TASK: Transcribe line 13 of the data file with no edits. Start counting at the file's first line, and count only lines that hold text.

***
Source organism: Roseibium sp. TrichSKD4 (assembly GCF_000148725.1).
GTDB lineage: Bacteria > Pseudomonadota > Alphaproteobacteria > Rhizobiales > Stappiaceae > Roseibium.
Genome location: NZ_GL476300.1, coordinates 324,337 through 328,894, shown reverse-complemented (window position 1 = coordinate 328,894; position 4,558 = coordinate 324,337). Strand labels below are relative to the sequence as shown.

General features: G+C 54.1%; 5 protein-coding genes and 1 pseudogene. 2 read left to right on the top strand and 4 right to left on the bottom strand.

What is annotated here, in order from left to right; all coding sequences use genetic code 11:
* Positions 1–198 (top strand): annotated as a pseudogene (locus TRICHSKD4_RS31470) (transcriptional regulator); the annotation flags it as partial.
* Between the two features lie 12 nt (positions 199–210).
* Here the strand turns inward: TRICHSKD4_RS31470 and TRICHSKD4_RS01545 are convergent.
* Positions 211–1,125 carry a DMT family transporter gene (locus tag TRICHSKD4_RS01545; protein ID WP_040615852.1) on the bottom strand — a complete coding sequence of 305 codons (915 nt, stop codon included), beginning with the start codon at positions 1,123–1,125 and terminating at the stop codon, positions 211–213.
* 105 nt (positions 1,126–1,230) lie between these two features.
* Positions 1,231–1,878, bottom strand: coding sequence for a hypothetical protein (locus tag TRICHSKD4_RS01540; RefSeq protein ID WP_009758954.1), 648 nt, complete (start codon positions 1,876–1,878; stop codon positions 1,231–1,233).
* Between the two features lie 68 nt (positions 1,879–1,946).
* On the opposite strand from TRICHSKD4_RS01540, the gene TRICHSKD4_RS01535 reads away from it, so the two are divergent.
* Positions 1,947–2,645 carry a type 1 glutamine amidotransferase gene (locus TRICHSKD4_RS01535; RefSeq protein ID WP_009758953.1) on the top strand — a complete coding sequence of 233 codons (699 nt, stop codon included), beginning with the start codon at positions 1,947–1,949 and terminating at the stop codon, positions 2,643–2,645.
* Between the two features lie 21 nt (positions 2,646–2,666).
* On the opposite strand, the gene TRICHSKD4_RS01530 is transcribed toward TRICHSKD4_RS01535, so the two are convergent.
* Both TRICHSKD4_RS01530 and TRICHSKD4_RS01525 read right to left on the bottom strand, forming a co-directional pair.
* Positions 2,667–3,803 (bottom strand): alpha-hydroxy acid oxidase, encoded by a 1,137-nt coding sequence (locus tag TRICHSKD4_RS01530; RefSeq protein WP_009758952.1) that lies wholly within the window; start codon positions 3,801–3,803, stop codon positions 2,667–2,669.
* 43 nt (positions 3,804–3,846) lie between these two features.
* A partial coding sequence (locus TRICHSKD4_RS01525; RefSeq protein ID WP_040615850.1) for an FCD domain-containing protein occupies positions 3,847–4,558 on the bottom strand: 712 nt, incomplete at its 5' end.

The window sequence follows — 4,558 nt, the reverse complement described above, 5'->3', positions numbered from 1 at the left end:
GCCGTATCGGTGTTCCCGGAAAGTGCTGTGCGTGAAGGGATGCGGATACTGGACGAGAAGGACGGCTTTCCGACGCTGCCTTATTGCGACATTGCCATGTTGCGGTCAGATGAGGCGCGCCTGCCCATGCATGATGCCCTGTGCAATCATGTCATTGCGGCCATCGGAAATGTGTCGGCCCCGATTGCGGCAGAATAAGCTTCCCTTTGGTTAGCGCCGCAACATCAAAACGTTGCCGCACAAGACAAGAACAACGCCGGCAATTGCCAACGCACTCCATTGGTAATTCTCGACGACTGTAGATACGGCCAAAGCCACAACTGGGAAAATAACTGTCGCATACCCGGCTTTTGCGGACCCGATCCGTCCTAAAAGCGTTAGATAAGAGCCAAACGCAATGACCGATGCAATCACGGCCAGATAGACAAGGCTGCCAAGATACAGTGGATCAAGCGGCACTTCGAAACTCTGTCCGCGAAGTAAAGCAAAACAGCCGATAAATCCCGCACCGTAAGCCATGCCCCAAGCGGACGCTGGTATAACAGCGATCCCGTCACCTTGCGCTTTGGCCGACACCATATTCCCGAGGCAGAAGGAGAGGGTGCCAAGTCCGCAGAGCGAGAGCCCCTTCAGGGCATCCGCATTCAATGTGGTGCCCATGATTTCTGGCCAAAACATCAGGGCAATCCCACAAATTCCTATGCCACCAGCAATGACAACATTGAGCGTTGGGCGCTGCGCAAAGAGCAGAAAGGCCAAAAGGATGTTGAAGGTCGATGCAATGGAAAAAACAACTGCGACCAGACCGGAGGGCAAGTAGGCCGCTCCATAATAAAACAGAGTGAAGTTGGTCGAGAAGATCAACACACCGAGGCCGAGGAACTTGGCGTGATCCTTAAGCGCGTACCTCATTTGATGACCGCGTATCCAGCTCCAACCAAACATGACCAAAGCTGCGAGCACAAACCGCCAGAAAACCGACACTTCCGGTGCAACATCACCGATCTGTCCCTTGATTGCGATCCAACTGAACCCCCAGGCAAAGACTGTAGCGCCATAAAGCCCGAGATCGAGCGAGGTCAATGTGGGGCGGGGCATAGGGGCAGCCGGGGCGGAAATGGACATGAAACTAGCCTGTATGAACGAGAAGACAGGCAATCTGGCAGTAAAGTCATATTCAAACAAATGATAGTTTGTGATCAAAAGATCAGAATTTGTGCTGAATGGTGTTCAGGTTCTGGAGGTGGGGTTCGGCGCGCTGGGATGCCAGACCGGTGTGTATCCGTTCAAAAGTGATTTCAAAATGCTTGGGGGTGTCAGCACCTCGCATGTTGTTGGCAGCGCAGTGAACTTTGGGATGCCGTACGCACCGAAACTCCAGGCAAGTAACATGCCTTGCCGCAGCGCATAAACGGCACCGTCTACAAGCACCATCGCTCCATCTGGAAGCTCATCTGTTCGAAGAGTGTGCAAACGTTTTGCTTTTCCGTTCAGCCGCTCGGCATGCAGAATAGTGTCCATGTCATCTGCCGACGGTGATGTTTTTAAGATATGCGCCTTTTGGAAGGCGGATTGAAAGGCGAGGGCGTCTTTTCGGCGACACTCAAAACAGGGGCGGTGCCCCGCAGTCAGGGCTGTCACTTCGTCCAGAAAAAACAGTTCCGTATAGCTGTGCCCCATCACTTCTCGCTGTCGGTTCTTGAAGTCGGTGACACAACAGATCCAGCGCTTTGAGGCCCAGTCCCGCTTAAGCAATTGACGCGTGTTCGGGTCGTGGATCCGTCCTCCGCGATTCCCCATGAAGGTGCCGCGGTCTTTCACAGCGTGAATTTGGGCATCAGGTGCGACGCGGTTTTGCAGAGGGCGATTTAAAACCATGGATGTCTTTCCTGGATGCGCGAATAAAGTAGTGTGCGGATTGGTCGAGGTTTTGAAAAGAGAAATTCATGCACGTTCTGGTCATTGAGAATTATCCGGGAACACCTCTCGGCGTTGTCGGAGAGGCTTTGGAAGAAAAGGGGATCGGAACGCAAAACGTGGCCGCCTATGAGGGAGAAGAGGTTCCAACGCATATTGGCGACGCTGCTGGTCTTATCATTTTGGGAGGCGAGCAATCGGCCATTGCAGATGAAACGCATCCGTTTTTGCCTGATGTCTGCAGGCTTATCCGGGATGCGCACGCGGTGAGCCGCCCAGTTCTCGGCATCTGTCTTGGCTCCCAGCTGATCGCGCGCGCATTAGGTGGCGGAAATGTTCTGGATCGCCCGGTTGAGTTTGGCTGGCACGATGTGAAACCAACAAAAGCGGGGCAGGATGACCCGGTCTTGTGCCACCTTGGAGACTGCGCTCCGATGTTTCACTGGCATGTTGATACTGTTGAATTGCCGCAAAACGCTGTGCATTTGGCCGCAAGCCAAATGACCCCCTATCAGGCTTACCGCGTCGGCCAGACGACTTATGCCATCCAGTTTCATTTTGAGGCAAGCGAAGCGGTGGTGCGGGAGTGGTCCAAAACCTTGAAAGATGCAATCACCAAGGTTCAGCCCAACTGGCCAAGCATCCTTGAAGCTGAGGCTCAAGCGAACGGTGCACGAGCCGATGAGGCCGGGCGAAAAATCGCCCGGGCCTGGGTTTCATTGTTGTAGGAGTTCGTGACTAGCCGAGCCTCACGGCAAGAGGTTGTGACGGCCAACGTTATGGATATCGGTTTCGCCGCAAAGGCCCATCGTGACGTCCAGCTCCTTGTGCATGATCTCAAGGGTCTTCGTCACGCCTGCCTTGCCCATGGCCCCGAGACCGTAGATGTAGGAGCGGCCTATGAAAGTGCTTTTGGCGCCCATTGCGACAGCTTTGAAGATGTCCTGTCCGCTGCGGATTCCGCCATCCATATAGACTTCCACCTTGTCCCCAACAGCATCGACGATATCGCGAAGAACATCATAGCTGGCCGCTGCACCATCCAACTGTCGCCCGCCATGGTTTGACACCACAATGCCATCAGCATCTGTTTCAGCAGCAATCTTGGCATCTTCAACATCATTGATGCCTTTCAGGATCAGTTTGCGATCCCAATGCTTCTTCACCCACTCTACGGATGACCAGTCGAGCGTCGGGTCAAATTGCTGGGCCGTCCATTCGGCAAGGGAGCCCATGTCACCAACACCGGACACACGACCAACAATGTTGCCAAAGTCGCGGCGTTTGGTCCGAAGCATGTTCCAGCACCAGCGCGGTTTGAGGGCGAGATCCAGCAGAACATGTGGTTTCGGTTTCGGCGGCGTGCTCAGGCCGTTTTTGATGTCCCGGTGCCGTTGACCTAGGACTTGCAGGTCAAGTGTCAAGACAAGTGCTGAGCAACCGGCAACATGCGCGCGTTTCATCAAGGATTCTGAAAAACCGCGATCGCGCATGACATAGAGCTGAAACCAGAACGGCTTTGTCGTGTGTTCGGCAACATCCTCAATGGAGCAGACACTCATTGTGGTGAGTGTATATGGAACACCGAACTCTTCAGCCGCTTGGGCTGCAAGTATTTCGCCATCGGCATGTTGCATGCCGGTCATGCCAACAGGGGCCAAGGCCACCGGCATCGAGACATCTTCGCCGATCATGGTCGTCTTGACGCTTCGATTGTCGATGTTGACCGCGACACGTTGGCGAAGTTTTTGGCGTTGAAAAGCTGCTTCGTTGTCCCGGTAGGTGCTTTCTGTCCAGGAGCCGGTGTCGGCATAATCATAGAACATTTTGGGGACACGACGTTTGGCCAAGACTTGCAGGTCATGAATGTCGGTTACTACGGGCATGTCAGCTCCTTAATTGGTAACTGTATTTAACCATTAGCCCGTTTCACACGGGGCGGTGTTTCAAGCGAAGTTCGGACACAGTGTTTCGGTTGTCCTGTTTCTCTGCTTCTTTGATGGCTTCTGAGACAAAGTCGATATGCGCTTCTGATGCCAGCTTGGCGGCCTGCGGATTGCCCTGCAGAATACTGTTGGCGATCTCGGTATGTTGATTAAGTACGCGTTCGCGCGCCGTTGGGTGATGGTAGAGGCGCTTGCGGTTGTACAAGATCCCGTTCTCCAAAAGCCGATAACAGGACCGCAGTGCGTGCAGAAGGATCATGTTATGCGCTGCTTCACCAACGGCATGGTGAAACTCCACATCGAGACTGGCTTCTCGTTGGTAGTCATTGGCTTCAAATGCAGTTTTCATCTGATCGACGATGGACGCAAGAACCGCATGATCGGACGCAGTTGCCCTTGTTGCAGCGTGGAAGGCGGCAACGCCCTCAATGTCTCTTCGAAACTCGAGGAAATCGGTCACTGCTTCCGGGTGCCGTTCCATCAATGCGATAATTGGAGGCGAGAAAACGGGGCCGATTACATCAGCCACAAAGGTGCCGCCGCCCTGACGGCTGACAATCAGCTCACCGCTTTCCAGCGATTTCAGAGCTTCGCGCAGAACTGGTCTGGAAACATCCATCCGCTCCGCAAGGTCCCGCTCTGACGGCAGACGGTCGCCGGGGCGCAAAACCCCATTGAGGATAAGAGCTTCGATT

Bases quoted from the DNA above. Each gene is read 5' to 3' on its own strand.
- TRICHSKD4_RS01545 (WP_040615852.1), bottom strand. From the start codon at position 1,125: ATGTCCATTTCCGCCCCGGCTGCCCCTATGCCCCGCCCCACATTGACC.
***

* On the opposite strand from TRICHSKD4_RS01540, the gene TRICHSKD4_RS01535 reads away from it, so the two are divergent.